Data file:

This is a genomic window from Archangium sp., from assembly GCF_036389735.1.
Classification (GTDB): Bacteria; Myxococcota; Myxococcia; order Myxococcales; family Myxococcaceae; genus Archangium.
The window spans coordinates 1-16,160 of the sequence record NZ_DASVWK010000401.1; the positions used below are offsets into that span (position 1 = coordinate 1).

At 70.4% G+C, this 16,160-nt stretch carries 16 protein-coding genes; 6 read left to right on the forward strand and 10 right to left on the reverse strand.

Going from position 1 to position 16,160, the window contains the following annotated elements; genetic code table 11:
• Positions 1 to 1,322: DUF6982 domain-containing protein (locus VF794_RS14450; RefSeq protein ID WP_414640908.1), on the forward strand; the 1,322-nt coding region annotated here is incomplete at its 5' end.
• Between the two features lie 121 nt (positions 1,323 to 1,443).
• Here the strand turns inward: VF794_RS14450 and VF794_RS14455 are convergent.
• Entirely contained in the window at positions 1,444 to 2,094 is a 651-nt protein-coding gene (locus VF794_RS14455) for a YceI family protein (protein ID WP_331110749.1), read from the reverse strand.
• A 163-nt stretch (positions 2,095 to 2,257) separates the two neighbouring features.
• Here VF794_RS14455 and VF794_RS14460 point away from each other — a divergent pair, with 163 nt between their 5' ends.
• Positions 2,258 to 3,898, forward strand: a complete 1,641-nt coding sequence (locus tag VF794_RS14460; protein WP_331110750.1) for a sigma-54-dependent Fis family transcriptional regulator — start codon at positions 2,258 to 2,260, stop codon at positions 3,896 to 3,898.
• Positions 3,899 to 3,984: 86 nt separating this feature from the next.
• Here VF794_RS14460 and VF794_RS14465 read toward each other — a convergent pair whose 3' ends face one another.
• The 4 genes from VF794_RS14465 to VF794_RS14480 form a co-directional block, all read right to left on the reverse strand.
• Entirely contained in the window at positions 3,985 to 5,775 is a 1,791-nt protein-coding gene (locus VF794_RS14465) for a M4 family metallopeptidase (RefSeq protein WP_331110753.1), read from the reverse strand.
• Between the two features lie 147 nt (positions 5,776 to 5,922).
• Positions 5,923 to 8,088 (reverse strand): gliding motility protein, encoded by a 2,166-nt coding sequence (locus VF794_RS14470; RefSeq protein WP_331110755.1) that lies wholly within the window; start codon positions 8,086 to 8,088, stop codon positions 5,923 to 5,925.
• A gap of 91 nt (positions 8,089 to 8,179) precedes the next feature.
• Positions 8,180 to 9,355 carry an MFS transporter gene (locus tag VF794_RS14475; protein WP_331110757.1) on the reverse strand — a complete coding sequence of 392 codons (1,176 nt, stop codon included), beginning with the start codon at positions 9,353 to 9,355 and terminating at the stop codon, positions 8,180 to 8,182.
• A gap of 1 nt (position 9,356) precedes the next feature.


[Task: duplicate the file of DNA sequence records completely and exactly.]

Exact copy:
This is a genomic window from Archangium sp., from assembly GCF_036389735.1.
Classification (GTDB): Bacteria; Myxococcota; Myxococcia; order Myxococcales; family Myxococcaceae; genus Archangium.
The window spans coordinates 1-16,160 of the sequence record NZ_DASVWK010000401.1; the positions used below are offsets into that span (position 1 = coordinate 1).

At 70.4% G+C, this 16,160-nt stretch carries 16 protein-coding genes; 6 read left to right on the forward strand and 10 right to left on the reverse strand.

Going from position 1 to position 16,160, the window contains the following annotated elements; genetic code table 11:
• Positions 1 to 1,322: DUF6982 domain-containing protein (locus VF794_RS14450; RefSeq protein ID WP_414640908.1), on the forward strand; the 1,322-nt coding region annotated here is incomplete at its 5' end.
• Between the two features lie 121 nt (positions 1,323 to 1,443).
• Here the strand turns inward: VF794_RS14450 and VF794_RS14455 are convergent.
• Entirely contained in the window at positions 1,444 to 2,094 is a 651-nt protein-coding gene (locus VF794_RS14455) for a YceI family protein (protein ID WP_331110749.1), read from the reverse strand.
• A 163-nt stretch (positions 2,095 to 2,257) separates the two neighbouring features.
• Here VF794_RS14455 and VF794_RS14460 point away from each other — a divergent pair, with 163 nt between their 5' ends.
• Positions 2,258 to 3,898, forward strand: a complete 1,641-nt coding sequence (locus tag VF794_RS14460; protein WP_331110750.1) for a sigma-54-dependent Fis family transcriptional regulator — start codon at positions 2,258 to 2,260, stop codon at positions 3,896 to 3,898.
• Positions 3,899 to 3,984: 86 nt separating this feature from the next.
• Here VF794_RS14460 and VF794_RS14465 read toward each other — a convergent pair whose 3' ends face one another.
• The 4 genes from VF794_RS14465 to VF794_RS14480 form a co-directional block, all read right to left on the reverse strand.
• Entirely contained in the window at positions 3,985 to 5,775 is a 1,791-nt protein-coding gene (locus VF794_RS14465) for a M4 family metallopeptidase (RefSeq protein WP_331110753.1), read from the reverse strand.
• Between the two features lie 147 nt (positions 5,776 to 5,922).
• Positions 5,923 to 8,088 (reverse strand): gliding motility protein, encoded by a 2,166-nt coding sequence (locus VF794_RS14470; RefSeq protein WP_331110755.1) that lies wholly within the window; start codon positions 8,086 to 8,088, stop codon positions 5,923 to 5,925.
• A gap of 91 nt (positions 8,089 to 8,179) precedes the next feature.
• Positions 8,180 to 9,355 carry an MFS transporter gene (locus tag VF794_RS14475; protein WP_331110757.1) on the reverse strand — a complete coding sequence of 392 codons (1,176 nt, stop codon included), beginning with the start codon at positions 9,353 to 9,355 and terminating at the stop codon, positions 8,180 to 8,182.
• A gap of 1 nt (position 9,356) precedes the next feature.